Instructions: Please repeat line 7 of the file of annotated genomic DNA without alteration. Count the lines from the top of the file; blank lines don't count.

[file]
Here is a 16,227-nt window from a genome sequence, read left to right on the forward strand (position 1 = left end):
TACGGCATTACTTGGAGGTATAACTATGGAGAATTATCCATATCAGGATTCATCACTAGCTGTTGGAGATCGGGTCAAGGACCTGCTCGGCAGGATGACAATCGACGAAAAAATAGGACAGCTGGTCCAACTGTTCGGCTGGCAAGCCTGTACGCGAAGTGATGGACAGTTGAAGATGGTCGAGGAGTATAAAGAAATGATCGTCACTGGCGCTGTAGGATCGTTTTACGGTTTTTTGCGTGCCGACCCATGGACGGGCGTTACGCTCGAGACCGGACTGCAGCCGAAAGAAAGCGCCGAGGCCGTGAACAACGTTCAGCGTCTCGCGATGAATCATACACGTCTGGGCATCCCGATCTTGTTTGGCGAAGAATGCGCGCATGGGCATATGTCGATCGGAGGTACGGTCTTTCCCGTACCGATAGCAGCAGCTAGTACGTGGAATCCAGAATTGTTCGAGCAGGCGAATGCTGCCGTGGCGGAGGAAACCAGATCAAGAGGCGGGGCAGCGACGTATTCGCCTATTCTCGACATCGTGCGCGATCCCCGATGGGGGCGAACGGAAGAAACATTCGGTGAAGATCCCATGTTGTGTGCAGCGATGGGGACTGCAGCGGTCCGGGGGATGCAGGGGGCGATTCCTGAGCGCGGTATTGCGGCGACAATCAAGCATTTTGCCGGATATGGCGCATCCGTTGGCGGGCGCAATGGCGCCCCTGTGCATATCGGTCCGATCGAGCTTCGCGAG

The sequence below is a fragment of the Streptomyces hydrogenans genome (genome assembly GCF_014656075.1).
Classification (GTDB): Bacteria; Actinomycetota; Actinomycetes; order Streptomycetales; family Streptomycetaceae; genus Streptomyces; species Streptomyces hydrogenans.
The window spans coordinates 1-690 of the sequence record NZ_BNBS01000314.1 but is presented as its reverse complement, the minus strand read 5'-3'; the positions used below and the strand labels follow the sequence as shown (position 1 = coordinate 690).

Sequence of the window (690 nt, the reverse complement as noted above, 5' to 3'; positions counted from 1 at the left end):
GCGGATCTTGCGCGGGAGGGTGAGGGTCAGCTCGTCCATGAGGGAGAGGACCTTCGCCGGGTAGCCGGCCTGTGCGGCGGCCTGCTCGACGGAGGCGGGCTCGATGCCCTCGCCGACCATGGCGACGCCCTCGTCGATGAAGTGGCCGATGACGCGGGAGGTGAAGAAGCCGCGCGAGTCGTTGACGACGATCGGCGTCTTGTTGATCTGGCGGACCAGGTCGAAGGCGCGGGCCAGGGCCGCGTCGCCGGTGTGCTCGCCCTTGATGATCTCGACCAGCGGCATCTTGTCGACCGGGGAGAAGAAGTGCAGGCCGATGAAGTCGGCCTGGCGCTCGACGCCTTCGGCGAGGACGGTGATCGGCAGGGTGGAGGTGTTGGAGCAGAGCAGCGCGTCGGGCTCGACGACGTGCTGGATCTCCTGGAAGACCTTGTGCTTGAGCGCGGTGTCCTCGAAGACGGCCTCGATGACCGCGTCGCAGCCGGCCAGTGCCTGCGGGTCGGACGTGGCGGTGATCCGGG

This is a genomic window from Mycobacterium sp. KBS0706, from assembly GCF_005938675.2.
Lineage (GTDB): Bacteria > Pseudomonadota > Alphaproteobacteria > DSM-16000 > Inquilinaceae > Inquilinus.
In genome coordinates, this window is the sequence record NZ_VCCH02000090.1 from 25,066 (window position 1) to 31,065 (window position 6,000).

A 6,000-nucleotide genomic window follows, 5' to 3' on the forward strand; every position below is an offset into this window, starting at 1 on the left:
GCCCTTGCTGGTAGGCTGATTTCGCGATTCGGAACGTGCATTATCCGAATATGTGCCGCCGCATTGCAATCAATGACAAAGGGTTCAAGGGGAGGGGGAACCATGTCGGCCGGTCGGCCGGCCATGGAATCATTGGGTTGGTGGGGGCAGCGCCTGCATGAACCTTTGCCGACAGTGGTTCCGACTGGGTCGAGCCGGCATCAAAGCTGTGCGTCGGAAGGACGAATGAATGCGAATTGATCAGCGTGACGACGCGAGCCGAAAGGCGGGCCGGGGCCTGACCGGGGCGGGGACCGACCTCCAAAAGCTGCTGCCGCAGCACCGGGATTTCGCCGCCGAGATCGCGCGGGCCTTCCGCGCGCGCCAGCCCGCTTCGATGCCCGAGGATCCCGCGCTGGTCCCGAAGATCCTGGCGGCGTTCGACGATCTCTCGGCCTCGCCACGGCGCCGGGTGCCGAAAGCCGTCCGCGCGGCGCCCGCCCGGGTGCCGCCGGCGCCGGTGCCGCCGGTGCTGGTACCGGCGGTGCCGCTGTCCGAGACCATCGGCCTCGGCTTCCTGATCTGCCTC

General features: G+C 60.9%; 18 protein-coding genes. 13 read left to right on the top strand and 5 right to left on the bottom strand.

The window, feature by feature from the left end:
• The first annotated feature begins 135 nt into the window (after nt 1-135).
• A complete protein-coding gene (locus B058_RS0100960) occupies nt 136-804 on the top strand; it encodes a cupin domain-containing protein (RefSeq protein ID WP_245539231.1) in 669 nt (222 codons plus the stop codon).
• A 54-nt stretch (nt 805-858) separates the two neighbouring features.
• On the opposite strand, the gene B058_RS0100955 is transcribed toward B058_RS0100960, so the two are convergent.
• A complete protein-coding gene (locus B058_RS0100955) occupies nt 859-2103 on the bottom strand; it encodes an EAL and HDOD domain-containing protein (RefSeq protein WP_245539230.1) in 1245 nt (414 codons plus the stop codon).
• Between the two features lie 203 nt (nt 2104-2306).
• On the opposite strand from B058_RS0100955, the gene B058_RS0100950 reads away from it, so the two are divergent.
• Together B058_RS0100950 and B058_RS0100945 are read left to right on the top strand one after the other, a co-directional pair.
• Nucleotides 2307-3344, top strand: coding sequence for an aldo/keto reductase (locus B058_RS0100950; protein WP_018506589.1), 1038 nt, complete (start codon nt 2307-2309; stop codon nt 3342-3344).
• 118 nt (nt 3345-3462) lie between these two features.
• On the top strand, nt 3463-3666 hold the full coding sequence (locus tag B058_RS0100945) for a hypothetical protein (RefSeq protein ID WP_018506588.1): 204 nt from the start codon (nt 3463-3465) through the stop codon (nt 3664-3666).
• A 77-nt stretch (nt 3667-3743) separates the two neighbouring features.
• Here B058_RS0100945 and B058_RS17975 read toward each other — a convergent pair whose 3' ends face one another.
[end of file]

GCGGATCTTGCGCGGGAGGGTGAGGGTCAGCTCGTCCATGAGGGAGAGGACCTTCGCCGGGTAGCCGGCCTGTGCGGCGGCCTGCTCGACGGAGGCGGGCTCGATGCCCTCGCCGACCATGGCGACGCCCTCGTCGATGAAGTGGCCGATGACGCGGGAGGTGAAGAAGCCGCGCGAGTCGTTGACGACGATCGGCGTCTTGTTGATCTGGCGGACCAGGTCGAAGGCGCGGGCCAGGGCCGCGTCGCCGGTGTGCTCGCCCTTGATGATCTCGACCAGCGGCATCTTGTCGACCGGGGAGAAGAAGTGCAGGCCGATGAAGTCGGCCTGGCGCTCGACGCCTTCGGCGAGGACGGTGATCGGCAGGGTGGAGGTGTTGGAGCAGAGCAGCGCGTCGGGCTCGACGACGTGCTGGATCTCCTGGAAGACCTTGTGCTTGAGCGCGGTGTCCTCGAAGACGGCCTCGATGACCGCGTCGCAGCCGGCCAGTGCCTGCGGGTCGGACGTGGCGGTGATCCGGG